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man, bringing God near, immortality near, heaven near; and making them all present, immediate, a part of each man's life, not far from any one of us.
The Christian Church has often backslidden to the standpoint of Brahmanism in asserting that heaven must be postponed to the next world, and that it is necessary to be miserable and sinful as long as we live in this. It has loved to say that “ former days were better than these,” and to complain of the degeneracy of the times. But true Christianity never does this. It looks at the Now as miraculous and full of a divine spirit. It makes the world full of God now, - nature full of God, man a child of God, the Holy Spirit coming and dwelling in all hearts that open themselves to receive it.
What we need, therefore, at this time as much as ever, is to believe in a present salvation, and to be sure that Now is the accepted time. We need a God at hand, not afar off; a present and not a past inspiration; a present Saviour, a present Immortality, an eternal life abiding in us, and a heaven in our midst.
Perhaps it may be objected that to live only in the moment belongs to animals and to children; that the chief dignity of man is to look before and after, — to go back to the past and forward to the future; that so only he finds true freedom and can emancipate himself from the dominion of time and space; that progress consists in bringing the past and future to bear on the present, and that goodness consists in rising into communion with universal truth and immortal goodness. I grant it; but this does not disturb my argument.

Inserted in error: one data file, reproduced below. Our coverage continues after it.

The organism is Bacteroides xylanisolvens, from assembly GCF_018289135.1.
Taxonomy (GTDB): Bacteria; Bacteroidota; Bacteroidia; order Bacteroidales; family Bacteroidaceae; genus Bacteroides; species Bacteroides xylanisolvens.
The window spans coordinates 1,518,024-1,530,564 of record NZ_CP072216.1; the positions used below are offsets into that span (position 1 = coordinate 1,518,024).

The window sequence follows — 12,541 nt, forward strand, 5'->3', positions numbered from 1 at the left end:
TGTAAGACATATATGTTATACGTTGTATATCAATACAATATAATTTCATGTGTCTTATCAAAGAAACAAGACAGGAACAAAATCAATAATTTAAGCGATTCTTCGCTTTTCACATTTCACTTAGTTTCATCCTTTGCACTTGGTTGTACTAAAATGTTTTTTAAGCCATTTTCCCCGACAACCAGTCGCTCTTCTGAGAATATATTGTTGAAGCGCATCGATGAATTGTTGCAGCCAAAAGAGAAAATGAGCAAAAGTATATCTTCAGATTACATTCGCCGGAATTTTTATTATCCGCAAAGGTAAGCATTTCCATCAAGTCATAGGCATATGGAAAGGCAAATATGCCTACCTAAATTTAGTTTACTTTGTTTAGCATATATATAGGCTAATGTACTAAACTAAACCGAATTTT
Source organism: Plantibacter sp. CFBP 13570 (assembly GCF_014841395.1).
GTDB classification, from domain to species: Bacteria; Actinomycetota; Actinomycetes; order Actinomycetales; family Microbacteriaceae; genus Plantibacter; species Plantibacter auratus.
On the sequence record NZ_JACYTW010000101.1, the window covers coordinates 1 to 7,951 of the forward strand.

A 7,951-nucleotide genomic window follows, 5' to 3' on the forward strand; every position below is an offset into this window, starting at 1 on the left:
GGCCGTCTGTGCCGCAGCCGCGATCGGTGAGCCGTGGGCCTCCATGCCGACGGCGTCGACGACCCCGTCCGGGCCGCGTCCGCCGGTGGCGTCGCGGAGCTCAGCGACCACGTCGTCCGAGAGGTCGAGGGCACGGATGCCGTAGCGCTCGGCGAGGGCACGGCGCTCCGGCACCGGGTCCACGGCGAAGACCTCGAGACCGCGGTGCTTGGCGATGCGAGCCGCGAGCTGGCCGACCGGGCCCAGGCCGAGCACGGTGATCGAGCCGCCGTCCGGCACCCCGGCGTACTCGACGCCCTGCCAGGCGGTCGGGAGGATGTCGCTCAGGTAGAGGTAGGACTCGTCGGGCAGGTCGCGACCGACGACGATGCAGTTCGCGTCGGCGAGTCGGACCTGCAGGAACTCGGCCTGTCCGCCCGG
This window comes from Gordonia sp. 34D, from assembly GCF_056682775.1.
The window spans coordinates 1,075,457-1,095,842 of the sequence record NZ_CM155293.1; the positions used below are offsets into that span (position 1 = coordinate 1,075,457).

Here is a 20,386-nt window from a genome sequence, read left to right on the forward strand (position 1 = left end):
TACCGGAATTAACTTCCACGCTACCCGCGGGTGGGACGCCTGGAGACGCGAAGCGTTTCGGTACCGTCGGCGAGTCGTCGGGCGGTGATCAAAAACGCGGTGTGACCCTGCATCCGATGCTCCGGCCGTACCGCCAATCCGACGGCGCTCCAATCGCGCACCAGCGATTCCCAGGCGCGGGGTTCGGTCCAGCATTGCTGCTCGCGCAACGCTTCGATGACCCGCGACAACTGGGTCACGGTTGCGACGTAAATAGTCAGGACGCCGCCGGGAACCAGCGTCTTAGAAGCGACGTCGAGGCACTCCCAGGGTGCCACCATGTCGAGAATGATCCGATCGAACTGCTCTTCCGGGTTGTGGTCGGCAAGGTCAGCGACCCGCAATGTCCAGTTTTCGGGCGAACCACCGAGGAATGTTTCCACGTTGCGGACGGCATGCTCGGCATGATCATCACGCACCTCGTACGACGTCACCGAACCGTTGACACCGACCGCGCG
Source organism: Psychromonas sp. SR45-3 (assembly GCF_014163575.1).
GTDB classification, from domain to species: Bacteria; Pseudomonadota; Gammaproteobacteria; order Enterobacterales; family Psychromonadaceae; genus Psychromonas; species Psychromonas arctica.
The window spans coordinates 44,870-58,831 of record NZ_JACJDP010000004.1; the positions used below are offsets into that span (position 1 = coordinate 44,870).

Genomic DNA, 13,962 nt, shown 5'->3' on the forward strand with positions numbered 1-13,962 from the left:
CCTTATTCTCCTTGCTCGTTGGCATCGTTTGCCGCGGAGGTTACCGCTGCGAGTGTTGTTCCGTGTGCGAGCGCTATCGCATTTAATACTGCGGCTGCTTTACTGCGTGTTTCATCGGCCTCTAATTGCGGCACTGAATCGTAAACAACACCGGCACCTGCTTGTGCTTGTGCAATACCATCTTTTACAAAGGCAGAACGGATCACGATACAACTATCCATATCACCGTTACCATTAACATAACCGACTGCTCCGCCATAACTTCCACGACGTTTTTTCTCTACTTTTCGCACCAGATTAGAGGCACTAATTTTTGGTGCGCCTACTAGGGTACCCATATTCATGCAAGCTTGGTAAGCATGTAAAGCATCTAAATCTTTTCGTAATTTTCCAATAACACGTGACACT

The animal lives in the present moment only. The child lives in the present moment chiefly. The man returns to the past and dwells there, penetrates the future and lingers there, lives in memory, lives in fancy. The first stage of being is to live only or chiefly in the present; the second stage is to live in the past or the future. But the highest condition is to come back once more to the present but on a higher plane; to bring the past and future together in every moment; to live now, fed with all the resources of history and prophecy. The present moment is the element of real life; but this life is to be enriched by memory and by hope, by experience and by expectation.
Therefore, we say again, that now is the accepted time. The Bible of the past, venerable and holy, must be translated into the language of to-day, and become a living Bible to meet the needs of men and women here in New England. Christ, about whose past history men are so doubtful, will become more and more the centre of the human race as his salvation reigns within, and comes outwardly into our own society to save publicans and sinners in our midst.
The great record of the New Testament will cease to be an object of criticism when we behold its miracles surpassed by those done by the power of Jesus among ourselves. All doubts
of a future life will cease when we have eternal life abiding in us here. All gloom concerning sin and misery will pass away when we see how our own past sin and pain have been transfigured by Christianity, and changed into goodness and joy. Thus shall the past and future be made one with the present, and every Now become the accepted time and day of salvation.